Future Cybersecurity Threats Consumers are Facing
Notorious hacker Marcel Lazar Lehel AKA Guccifer after his arrest in Romania in 2014, Source: Reuters
Cyber theft is already a major problem and it’s only getting worse. Cybercriminals are constantly changing the ways they target businesses, steal from individuals and attack security systems.
The rapid pace of technological change has created opportunities for cyber criminals to exploit new vulnerabilities, and many organizations are struggling to keep up. The most vulnerable sectors tend to be those that rely on legacy systems, lack robust network security or are unprepared for the latest cyber threats.
6. The future of cybersecurity is good AI versus bad AI.
HAL 9000 from the 1968 film 2001: A Space Odyssey
AI can be used in many different areas such as robotics, image recognition, natural language processing, and automated decision making.
- Artificial intelligence (AI) is the ability of a computer or a machine to think, reason, and learn.
AI is an area of computer science that focuses on the development of algorithms and systems that can learn from data, recognize patterns, and make decisions with minimal human intervention.
Cyber criminals may use AI to automate cyber attacks and make them more difficult to detect. For example, they may use AI to generate malicious code that can bypass traditional security measures, launch sophisticated phishing campaigns, or brute force break into systems.
AI can also be used to detect vulnerabilities in systems and launch targeted attacks. Additionally, AI can be used to analyze large amounts of data to identify patterns and discover new attack vectors.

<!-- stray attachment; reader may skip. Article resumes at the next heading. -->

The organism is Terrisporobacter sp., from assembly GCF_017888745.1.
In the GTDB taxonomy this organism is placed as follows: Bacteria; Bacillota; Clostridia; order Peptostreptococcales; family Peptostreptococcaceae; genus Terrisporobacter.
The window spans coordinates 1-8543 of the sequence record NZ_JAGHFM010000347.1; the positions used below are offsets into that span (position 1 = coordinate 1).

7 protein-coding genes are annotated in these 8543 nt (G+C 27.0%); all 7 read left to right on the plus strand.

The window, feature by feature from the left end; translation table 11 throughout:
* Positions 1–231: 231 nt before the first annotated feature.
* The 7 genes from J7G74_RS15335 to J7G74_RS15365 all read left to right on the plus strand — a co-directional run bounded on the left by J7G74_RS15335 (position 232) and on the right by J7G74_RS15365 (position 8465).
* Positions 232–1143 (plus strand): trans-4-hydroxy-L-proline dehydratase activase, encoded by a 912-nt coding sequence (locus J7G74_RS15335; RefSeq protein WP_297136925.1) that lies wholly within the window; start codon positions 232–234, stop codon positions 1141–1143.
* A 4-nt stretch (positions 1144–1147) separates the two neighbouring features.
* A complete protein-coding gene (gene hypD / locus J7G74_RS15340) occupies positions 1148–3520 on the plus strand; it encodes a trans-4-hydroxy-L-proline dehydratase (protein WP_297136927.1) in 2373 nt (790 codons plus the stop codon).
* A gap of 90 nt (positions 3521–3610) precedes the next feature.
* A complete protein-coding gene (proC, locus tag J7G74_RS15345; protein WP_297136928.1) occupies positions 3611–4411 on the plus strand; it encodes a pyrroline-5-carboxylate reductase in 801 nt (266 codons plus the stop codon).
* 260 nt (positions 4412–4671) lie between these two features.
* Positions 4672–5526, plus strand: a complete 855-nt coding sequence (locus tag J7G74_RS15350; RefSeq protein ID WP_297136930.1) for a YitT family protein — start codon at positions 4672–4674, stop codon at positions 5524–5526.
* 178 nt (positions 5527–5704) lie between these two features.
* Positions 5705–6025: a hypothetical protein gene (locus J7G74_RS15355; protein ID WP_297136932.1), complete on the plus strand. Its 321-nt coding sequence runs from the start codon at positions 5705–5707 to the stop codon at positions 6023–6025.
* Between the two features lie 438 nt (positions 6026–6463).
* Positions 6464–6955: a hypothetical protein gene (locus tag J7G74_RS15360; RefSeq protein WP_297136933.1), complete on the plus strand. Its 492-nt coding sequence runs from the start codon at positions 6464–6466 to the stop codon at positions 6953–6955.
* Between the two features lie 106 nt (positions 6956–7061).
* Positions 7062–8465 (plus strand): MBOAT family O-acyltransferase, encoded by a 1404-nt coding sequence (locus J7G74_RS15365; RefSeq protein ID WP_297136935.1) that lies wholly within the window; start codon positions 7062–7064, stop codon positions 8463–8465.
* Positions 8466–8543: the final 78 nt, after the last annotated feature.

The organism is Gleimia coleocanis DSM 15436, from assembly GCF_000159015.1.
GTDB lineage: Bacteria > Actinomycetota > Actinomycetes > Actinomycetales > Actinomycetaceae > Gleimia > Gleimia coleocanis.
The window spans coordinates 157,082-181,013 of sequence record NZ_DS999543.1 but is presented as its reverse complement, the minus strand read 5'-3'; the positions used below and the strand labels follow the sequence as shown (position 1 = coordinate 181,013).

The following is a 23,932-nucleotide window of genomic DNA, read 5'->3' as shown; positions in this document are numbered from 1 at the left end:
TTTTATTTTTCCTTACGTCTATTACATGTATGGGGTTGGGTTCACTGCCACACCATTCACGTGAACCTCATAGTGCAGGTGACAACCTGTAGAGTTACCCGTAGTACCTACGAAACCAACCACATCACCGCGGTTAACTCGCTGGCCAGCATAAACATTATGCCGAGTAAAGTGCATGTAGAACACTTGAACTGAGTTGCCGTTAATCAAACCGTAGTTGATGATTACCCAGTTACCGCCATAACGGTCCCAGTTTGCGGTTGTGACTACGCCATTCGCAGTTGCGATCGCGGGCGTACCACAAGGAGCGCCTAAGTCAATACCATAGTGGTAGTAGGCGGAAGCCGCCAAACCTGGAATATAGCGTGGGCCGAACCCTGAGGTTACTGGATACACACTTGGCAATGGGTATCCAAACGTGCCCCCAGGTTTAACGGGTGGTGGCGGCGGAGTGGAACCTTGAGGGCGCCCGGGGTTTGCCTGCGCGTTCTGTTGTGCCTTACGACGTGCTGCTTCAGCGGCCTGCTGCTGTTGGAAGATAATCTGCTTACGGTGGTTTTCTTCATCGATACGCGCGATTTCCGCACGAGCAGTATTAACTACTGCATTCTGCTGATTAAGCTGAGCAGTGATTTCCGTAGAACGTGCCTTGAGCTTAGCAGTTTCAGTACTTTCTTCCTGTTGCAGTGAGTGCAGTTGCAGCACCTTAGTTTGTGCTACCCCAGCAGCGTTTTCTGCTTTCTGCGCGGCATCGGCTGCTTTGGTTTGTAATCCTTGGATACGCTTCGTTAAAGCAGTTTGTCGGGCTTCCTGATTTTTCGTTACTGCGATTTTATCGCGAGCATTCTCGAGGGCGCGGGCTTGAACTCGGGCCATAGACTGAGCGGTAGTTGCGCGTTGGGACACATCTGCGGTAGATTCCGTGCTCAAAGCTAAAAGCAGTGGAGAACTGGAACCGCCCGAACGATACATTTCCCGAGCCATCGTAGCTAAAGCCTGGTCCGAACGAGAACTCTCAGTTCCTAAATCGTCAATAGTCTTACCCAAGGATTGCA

7. Quantum supremacy will transform cybersecurity by breaking all current encryption protocols.
IBM’s Osprey Quantum Computer. Source: IBM
Quantum computers will be able to solve problems in seconds that today would take traditional computers thousands of years.
Instead of bits that are either 1 or 0 (on or off), quantum computers use qubits that can be in a state called superposition.
- Superposition is a state where qubits are both on and off at the same time, or somewhere on a spectrum between the two.
Quantum computers will also be able to do a thing called entanglement.
- Entanglement is the linking together of two particles, even if they’re physically separate.
This might sound like magic but managing superposition and entanglement will allow us to build better batteries, reduce traffic in our cities, design new cures for deadly diseases or break all the encryption that is used today to protect sensitive data.
If the world fails to deploy quantum-resistant encryption the impacts to communications systems, financial information and government secrets could be catastrophic, leading to a loss of privacy and security breaches on a global scale.
8. Our surface area of attack is growing because of the Internet-of-Things.
Examples of “Smart,” connected devices, Source: The Ambient
As our world becomes increasingly interconnected, the risks to our personal data and digital lives continue to grow as we rely on technology for everything from online shopping to controlling our home appliances and other connected devices through the Internet-of-Things.
- The Internet of Things (IoT) refers to the interconnection of physical devices, systems, and services via the internet.
The more devices we have that are connected to the Internet the greater our digital footprint becomes. A larger digital footprint means more things for cybercriminals to attack.
While IoT has the potential to bring many benefits to our lives, it also comes with several cybersecurity risks like:
- Lack of security by design – Many IoT devices are designed without built-in or network security measures, meaning they are vulnerable to hacking.
- Data leakage – Many IoT devices collect and store data, which can include sensitive information such as health records or financial data. If this data is not properly secured, it could be accessed by unauthorized individuals.